Negative consequences and complications in the victim syndrome can be physical, psychological or behavioral. Psychological feelings include vulnerability, anxiety and helplessness, as well as a change in outlook leading to phobias, uncontrolled panic attacks, generalized anxiety disorder, or a state of chronic depression (until suicidal thoughts arise).
And depression affects many areas of a person's life, including interpersonal relationships and physical health. In addition to the depressed mood, physical complications (psychosomatic symptoms) are manifested: changes in appetite and body weight, sleep problems, headaches, abdominal pain, more frequent colds (due to stressful changes in biochemical metabolism). Among the behavioral complications, there are causeless irritability, hysteria, lack of interest in most activities, and a decrease in concentration.
Victim of Violence Syndrome
There are such basic types of this syndrome as the syndrome of a victim of sexual violence, the syndrome of a victim of domestic violence in women, the syndrome of a victim in a child.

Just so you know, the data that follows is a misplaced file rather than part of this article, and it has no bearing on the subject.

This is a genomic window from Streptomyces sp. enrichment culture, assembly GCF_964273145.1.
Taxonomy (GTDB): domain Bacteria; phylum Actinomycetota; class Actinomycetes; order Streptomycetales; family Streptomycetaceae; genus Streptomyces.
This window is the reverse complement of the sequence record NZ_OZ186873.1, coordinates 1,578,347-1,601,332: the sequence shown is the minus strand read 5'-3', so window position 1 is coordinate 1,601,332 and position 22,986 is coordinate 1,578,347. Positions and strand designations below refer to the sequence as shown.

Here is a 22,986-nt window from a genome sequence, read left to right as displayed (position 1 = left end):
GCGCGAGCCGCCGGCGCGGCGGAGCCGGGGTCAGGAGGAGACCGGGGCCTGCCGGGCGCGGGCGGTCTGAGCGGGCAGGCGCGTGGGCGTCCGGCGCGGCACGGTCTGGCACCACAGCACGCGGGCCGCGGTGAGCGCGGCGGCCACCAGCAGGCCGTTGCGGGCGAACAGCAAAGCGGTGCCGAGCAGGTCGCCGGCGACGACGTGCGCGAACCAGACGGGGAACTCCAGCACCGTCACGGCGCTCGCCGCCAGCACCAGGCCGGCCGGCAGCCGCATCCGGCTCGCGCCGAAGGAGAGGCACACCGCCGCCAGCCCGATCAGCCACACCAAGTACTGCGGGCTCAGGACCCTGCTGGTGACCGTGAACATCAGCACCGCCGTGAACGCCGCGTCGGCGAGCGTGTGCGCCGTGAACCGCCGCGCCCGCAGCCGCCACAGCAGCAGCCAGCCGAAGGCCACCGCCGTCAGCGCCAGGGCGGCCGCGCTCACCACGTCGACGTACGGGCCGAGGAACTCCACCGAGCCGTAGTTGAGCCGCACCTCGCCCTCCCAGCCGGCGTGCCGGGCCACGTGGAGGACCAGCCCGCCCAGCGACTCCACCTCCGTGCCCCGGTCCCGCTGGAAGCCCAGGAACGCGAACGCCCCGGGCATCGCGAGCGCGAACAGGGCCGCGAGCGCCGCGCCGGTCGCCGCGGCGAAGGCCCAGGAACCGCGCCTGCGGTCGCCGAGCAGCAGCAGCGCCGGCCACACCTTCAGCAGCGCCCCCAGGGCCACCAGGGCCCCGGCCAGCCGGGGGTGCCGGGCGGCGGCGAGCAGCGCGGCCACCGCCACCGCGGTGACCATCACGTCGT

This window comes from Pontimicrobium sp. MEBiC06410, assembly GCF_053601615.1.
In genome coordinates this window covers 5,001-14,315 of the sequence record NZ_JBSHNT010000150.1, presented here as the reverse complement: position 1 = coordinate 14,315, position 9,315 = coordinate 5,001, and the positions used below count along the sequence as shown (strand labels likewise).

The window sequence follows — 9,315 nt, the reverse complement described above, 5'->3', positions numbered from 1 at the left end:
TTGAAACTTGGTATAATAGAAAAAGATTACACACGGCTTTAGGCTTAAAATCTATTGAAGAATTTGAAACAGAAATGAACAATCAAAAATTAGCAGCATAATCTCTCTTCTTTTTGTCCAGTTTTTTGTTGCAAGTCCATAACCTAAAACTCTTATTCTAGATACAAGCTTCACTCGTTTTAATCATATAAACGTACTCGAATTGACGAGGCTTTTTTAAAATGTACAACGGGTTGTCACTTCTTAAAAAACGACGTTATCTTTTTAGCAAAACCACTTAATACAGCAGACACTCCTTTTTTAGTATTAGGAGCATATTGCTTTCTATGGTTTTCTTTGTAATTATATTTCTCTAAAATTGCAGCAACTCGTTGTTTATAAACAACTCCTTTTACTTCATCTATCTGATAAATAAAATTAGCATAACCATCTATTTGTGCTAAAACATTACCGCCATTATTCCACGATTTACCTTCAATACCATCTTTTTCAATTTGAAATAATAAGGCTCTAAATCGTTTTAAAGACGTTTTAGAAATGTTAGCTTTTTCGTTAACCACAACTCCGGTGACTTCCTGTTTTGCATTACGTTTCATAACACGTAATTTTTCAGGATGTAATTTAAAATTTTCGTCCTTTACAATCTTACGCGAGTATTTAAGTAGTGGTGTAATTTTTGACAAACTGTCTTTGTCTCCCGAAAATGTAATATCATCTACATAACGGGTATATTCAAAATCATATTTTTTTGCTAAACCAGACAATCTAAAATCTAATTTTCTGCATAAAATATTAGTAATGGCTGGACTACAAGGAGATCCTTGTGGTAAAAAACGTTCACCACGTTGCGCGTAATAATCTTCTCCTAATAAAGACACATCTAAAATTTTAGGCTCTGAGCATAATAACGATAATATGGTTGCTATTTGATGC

The syndrome of the victim of sexual violence - in terms of the degree of traumatic impact on the physical, behavioral and psychological level - Western psychotherapists are compared to post-traumatic stress disorder of combatants during the war. It is very important to note that the syndrome of a victim of sexual violence is not a mental disorder, but a natural reaction of a psychologically healthy person. Although very often develop a tendency to self-blame and self-flagellation, helplessness and nervousness, which leads to considerable difficulties in establishing and maintaining intimate relationships (including, fear of sex, sexual dysfunction, aggression towards the opposite sex, etc.), as well as to various forms of self-destructive behavior and suicide attempts.